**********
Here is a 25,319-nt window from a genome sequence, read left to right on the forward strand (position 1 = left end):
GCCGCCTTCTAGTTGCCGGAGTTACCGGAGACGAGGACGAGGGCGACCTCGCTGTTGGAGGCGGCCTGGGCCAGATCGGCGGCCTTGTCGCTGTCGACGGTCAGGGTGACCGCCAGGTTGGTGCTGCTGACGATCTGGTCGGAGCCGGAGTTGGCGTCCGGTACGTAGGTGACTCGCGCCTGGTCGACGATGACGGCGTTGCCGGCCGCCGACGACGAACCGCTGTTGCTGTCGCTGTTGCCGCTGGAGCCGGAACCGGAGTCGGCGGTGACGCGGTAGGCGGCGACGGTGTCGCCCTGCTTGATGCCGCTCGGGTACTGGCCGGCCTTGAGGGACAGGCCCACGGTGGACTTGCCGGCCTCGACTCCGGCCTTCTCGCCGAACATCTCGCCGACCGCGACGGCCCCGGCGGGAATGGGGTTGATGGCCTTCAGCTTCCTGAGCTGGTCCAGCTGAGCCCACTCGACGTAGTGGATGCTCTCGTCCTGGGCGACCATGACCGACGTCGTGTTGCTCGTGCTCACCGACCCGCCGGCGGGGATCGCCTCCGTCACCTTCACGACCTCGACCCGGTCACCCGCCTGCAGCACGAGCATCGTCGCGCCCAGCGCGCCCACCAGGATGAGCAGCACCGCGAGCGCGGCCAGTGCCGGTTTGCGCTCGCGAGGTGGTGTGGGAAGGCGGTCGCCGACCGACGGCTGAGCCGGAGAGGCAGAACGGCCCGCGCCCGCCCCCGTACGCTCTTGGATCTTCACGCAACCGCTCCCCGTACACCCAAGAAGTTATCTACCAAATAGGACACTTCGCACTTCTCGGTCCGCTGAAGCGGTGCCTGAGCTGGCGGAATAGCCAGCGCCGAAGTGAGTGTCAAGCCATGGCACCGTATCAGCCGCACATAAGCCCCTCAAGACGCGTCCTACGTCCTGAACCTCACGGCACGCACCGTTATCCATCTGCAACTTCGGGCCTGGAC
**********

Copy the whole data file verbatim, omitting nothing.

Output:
Here is a 25,319-nt window from a genome sequence, read left to right on the forward strand (position 1 = left end):
GCCGCCTTCTAGTTGCCGGAGTTACCGGAGACGAGGACGAGGGCGACCTCGCTGTTGGAGGCGGCCTGGGCCAGATCGGCGGCCTTGTCGCTGTCGACGGTCAGGGTGACCGCCAGGTTGGTGCTGCTGACGATCTGGTCGGAGCCGGAGTTGGCGTCCGGTACGTAGGTGACTCGCGCCTGGTCGACGATGACGGCGTTGCCGGCCGCCGACGACGAACCGCTGTTGCTGTCGCTGTTGCCGCTGGAGCCGGAACCGGAGTCGGCGGTGACGCGGTAGGCGGCGACGGTGTCGCCCTGCTTGATGCCGCTCGGGTACTGGCCGGCCTTGAGGGACAGGCCCACGGTGGACTTGCCGGCCTCGACTCCGGCCTTCTCGCCGAACATCTCGCCGACCGCGACGGCCCCGGCGGGAATGGGGTTGATGGCCTTCAGCTTCCTGAGCTGGTCCAGCTGAGCCCACTCGACGTAGTGGATGCTCTCGTCCTGGGCGACCATGACCGACGTCGTGTTGCTCGTGCTCACCGACCCGCCGGCGGGGATCGCCTCCGTCACCTTCACGACCTCGACCCGGTCACCCGCCTGCAGCACGAGCATCGTCGCGCCCAGCGCGCCCACCAGGATGAGCAGCACCGCGAGCGCGGCCAGTGCCGGTTTGCGCTCGCGAGGTGGTGTGGGAAGGCGGTCGCCGACCGACGGCTGAGCCGGAGAGGCAGAACGGCCCGCGCCCGCCCCCGTACGCTCTTGGATCTTCACGCAACCGCTCCCCGTACACCCAAGAAGTTATCTACCAAATAGGACACTTCGCACTTCTCGGTCCGCTGAAGCGGTGCCTGAGCTGGCGGAATAGCCAGCGCCGAAGTGAGTGTCAAGCCATGGCACCGTATCAGCCGCACATAAGCCCCTCAAGACGCGTCCTACGTCCTGAACCTCACGGCACGCACCGTTATCCATCTGCAACTTCGGGCCTGGAC